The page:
• contact information;
  • Employer Tax Identification Number;
  • Research Statistics Supervision and Discount (RSSD) number issued by the Board;
  • primary Federal regulator;
  • primary point of contact for the Registry;
  • individuals with authority to enter information into the Registry; and
  • if a subsidiary of a financial institution, indication of that fact and the RSSD number of the parent institution, as applicable.

Once registered, the institution will receive an NMLS identification number for the institution to use in attesting to MLO employment and for other Safe Act-related purposes.

Authority and Attestation

An individual with authority to enter information in the Registry must verify his or her identity and attest that he or she has that authority, that the information is correct, and that the institution will keep the information current. 

An institution may designate one or more individuals to serve as the system administrator(s) who may submit required information to the Registry on behalf of employees and attest to their authority to submit information, the accuracy of information submitted, and that the institution will keep information current and submit updates on a timely basis. System administrators generally may not be MLOs; however, an institution is exempt from this regulatory requirement if it has 10 or fewer full-time employees and is not a subsidiary.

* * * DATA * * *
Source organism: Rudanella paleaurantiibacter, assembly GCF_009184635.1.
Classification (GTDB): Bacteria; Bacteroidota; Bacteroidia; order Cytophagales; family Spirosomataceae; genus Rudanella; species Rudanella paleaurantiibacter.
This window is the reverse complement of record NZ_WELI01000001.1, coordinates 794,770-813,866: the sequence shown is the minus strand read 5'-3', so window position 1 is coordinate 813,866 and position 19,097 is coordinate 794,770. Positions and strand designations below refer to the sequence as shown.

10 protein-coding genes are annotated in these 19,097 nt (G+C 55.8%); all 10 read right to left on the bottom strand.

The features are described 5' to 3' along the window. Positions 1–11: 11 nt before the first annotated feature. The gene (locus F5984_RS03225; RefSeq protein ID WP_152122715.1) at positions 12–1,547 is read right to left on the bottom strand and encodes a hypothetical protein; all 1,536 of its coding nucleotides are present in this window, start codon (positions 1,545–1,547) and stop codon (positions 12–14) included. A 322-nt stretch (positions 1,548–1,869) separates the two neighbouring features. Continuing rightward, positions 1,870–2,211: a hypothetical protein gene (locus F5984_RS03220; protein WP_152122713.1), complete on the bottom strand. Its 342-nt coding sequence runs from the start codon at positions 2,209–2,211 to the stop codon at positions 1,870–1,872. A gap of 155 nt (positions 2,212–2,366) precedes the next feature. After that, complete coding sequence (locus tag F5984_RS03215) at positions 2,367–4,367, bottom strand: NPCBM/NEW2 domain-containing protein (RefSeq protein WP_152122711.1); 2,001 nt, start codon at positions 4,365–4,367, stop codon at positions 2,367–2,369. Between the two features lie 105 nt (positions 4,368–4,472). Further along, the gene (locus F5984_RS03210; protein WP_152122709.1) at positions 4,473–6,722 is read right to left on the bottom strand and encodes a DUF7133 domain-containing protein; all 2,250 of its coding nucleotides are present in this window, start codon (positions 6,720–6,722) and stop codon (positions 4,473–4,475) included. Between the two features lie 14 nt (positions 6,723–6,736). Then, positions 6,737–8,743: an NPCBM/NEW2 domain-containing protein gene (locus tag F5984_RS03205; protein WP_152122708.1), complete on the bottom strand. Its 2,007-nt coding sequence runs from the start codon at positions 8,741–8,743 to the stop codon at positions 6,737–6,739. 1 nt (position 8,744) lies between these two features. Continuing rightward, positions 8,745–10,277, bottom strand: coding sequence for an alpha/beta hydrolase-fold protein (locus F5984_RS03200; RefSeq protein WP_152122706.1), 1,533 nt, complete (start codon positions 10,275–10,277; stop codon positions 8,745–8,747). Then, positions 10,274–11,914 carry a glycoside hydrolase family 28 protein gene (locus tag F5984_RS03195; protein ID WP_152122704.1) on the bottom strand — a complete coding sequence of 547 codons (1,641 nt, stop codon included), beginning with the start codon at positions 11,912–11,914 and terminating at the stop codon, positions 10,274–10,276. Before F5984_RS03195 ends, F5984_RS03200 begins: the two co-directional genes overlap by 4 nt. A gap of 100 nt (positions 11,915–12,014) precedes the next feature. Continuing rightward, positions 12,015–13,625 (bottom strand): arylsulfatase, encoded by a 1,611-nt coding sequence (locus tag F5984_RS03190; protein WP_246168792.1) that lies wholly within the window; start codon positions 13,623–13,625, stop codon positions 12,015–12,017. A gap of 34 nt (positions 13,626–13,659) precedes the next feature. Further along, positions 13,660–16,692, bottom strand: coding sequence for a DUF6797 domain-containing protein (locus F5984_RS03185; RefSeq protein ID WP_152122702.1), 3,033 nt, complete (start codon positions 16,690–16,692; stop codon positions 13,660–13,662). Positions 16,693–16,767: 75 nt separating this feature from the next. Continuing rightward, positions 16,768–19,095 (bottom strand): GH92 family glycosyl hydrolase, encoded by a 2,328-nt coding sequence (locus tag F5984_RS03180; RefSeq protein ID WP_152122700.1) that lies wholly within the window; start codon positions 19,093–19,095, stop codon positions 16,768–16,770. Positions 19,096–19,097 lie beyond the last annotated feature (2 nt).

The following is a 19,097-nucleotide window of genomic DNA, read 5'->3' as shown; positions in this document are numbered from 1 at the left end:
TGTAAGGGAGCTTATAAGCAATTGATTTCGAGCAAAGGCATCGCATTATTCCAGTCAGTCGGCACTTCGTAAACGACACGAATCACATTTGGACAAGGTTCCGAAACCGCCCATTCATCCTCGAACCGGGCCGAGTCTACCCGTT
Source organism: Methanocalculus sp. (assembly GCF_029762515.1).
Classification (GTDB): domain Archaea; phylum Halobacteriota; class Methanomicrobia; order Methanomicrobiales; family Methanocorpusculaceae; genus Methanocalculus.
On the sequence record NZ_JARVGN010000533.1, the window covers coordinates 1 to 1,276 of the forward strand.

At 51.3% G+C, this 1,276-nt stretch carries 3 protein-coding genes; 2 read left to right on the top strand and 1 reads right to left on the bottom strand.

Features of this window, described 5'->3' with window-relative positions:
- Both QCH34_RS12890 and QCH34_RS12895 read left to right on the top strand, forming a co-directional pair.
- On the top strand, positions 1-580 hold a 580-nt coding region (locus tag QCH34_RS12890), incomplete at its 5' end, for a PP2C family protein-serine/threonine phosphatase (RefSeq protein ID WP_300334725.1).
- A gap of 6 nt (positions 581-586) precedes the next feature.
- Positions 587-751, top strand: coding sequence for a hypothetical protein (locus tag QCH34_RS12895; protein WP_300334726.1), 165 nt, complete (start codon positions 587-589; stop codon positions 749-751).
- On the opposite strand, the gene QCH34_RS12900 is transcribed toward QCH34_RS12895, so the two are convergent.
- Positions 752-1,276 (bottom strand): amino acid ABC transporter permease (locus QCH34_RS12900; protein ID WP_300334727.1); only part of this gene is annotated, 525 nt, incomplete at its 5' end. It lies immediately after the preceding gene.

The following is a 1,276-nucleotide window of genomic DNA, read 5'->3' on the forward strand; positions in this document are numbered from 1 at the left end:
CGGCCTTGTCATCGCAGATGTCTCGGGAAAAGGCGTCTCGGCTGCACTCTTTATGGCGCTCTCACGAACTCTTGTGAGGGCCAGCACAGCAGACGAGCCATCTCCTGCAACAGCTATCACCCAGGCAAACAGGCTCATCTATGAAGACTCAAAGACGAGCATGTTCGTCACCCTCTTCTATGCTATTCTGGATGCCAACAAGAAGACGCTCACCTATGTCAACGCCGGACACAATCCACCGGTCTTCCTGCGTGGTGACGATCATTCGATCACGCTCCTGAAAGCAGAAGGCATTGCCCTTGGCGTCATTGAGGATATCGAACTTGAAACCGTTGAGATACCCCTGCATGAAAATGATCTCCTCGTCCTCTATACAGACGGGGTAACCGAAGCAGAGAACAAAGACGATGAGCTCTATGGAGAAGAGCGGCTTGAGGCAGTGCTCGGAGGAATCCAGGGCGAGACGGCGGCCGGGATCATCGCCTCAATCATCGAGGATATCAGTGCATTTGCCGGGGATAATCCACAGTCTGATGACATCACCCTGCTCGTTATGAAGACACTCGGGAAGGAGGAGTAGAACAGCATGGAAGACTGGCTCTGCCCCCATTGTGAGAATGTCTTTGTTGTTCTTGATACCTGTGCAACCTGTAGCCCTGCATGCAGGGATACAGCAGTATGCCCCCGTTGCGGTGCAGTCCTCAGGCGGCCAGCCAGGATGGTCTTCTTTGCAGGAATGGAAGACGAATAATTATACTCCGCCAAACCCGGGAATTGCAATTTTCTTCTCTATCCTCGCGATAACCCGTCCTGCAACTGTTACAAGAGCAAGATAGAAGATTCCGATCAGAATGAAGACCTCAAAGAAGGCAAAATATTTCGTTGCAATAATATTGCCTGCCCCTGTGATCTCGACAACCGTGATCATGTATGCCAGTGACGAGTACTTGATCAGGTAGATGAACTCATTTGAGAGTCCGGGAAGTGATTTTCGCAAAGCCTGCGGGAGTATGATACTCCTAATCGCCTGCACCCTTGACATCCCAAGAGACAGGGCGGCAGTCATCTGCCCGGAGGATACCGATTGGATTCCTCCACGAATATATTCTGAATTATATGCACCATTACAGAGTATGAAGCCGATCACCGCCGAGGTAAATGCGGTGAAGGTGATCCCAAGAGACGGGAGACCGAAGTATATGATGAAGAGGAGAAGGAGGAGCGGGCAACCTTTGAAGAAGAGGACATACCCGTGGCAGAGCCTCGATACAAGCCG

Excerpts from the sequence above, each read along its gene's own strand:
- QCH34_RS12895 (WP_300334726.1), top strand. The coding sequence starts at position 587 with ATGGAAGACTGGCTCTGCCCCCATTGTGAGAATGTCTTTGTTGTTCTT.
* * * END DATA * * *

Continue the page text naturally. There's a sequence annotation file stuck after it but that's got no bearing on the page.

Employer must Require MLO to Register and Employment Status

A covered financial institution must require an MLO employee to register with the Registry, maintain this registration, and obtain a unique identifier. A covered financial institution must also confirm each MLO’s employment status once the MLO submits registration information to the Registry and before the registration is activated.

Within 30 days of the date an MLO ceases to be an employee of the institution, the institution must notify the Registry of that fact along with the date the MLO ceased being an employee, so that consumers searching for an MLO in the publicly available consumer access portal will know that the MLO no longer has a relationship with the institution.

Employer Renewal and Updates

A covered financial institution must update the information it submitted to the Registry during the annual registration renewal period and must confirm the registration information provided by MLO employees during this period.